We’ve emphasized on numerous occasions the importance of having systems in place to ensure that significant findings of test results get appropriately communicated and that appropriate follow up gets done in a timely fashion. We’ve all seen cases where the suspicious pulmonary nodule on a chest X-ray or CT scan is noted in the radiology report but no practitioner follows up on it until a diagnosis of metastatic cancer appears many months later. Just as important is having systems in place to ensure that appropriate investigation and follow up takes place when an ordered test is not resulted within the anticipated time frame. For example, a Pap smear can be lost in transit to the lab and thus never be examined. Yet the practitioner and patient often assume that the test was done and was normal when, in fact, the test was never done.
One recent study looked at suspected GI malignancies newly discovered on imaging studies (Browning 2012). They electronically routed critical results messaging to the ordering provider. But they also messaged the surgical oncology clinic. This resulted in more than doubling the number of patients who saw the surgical oncology specialist (from 45.9% to 98.0%) and reduced the median time for that consultation from 35 days to 7 days. It almost halved the median time to initiation of definitive management (from 62 days to 35 days).
The system you choose obviously depends upon many factors, most important of which is the nature of the healthcare organization you work in. What works in a relatively “closed” system where there is true integration between the outpatient and inpatient staff may not work nearly as well in a community hospital where there is less integration. We’ve also cautioned that you need to be careful about “dual” messaging. A previous study (Singh 2009) found that the well-intentioned process of sending test results to both the ordering physician and another physician (such a the primary care physician) actually almost doubled the lack of timely followup (see our Patient Safety Tip of the Week October 13, 2009 “Slipping Through the Cracks”).
Another study (Dimigen 2012) described a radiology notification system, dubbed “Tsunami” that improved communication of non-urgent but significant findings. When a radiologist would see potentially serious findings, such as lung nodules suspicious for malignancy or unexpected fractures, they would email an alert to a centralized clerk who, in turn, would directly notify the referring clinical team by phone or fax. The system was well received by clinicians. Two-thirds felt that an automated email alert system would be difficult to implement or unworkable so this system provided a good alternative. The system was low-cost and easily implemented.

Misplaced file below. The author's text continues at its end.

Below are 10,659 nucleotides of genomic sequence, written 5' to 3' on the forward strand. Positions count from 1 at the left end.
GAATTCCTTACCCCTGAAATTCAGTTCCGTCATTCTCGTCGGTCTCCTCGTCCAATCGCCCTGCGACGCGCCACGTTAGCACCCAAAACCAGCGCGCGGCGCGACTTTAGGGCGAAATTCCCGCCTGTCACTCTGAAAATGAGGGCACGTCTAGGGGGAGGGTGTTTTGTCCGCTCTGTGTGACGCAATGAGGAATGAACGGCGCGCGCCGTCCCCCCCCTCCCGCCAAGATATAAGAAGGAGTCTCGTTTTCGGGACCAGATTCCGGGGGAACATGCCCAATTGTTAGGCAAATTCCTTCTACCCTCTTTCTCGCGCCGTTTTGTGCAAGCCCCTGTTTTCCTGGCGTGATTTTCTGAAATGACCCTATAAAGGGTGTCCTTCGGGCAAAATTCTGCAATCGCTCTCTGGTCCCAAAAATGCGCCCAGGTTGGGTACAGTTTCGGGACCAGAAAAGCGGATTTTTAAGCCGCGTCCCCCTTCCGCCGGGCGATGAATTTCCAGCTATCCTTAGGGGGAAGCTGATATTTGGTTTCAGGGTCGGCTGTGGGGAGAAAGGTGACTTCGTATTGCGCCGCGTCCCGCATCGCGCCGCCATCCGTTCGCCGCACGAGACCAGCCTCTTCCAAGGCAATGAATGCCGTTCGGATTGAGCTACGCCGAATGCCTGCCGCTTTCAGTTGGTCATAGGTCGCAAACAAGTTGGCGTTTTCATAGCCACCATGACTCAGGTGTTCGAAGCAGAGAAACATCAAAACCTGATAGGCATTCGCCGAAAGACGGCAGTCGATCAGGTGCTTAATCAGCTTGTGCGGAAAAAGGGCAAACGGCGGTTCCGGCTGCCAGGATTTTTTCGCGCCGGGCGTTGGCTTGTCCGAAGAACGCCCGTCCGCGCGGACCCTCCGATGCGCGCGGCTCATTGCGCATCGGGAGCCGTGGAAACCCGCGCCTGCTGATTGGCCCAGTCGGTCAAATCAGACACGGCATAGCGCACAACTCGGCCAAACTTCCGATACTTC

Importantly, they also used the system to notify clinicians of amended reports. Amended reports are especially prone to communication error because the clinician often perceives he or she has already seen the report and that it lacked significant abnormalities (see our October 2, 2012 Patient Safety Tip of the Week “Test Results: Everyone’s Worst Nightmare”). If an amended report goes out there must be a good way to alert the clinician that there has been a change to that original report. In the “Tsunami” system 9% of alerts were for amended reports.
How alerts are delivered is important. Another study by Singh and colleages (Singh 2013) looked at followup of tests in the electronic health record environment. They surveyed primary care clinicians at the DeBakey VA Medical Center in Houston and found that almost 30% of respondents reported they had missed test results that delayed patient care. Respondents noted they averaged receiving over 60 alerts daily and an overwhelming majority felt the number of alerts was excessive and not manageable. Information overload was felt to be a major contributing factor to missed test results, though not necessarily related to the actual number of alerts. The manner in which the alerts were presented was also perceived to contribute.
But they also found some factors that made it less likely clinicians would miss alerts. Those clinicians who said they consistently notified patients of abnormal results said they were less likely to miss alerts, as did those who found the EHR system easy to use. Interestingly, those whose native language was not Enlgish were also less likely to report missing test results.
One especially problematic situation encountered was the handoff situation. For example, when clinicians went on vacation there might be incomplete routing of alerts to the covering clinicians. Note that our own experience would suggest that is a two-way problem, in that covering physicians are notorious for deferring action on results back to the original physician. That often results in a situation where both clinicians assume, erroneously, that the other clinician has or will follow up on the result.
Note that the “handoff” situation is especially problematic for patients seen in the emergency department or those patients cared for as inpatients by hospitalists (or specialists) and then discharged to the care of their primary care physicians. We’ve discussed those issues in several previous Tips of the Week (March 1, 2011 “Tests Pending at Discharge”, August 21, 2012 “More on Missed Followup of Tests in Hospital”).